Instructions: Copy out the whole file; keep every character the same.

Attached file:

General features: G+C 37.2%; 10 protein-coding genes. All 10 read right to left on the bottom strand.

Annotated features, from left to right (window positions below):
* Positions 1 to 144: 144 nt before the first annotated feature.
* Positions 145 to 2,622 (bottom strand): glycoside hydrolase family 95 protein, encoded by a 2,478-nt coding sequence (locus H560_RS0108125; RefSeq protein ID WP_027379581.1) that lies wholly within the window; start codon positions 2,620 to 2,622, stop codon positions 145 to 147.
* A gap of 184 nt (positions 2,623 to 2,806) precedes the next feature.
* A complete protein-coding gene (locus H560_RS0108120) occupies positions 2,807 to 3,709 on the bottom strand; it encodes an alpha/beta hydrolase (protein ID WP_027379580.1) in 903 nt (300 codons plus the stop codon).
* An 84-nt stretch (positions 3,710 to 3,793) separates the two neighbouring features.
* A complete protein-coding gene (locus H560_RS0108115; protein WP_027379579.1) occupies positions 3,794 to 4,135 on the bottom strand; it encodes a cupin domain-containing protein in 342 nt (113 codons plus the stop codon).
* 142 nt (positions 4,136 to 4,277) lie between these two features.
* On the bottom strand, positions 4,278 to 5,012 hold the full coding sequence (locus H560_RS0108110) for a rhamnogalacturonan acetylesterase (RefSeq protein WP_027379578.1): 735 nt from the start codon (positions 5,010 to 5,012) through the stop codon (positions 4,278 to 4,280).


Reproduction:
General features: G+C 37.2%; 10 protein-coding genes. All 10 read right to left on the bottom strand.

Annotated features, from left to right (window positions below):
* Positions 1 to 144: 144 nt before the first annotated feature.
* Positions 145 to 2,622 (bottom strand): glycoside hydrolase family 95 protein, encoded by a 2,478-nt coding sequence (locus H560_RS0108125; RefSeq protein ID WP_027379581.1) that lies wholly within the window; start codon positions 2,620 to 2,622, stop codon positions 145 to 147.
* A gap of 184 nt (positions 2,623 to 2,806) precedes the next feature.
* A complete protein-coding gene (locus H560_RS0108120) occupies positions 2,807 to 3,709 on the bottom strand; it encodes an alpha/beta hydrolase (protein ID WP_027379580.1) in 903 nt (300 codons plus the stop codon).
* An 84-nt stretch (positions 3,710 to 3,793) separates the two neighbouring features.
* A complete protein-coding gene (locus H560_RS0108115; protein WP_027379579.1) occupies positions 3,794 to 4,135 on the bottom strand; it encodes a cupin domain-containing protein in 342 nt (113 codons plus the stop codon).
* 142 nt (positions 4,136 to 4,277) lie between these two features.
* On the bottom strand, positions 4,278 to 5,012 hold the full coding sequence (locus H560_RS0108110) for a rhamnogalacturonan acetylesterase (RefSeq protein WP_027379578.1): 735 nt from the start codon (positions 5,010 to 5,012) through the stop codon (positions 4,278 to 4,280).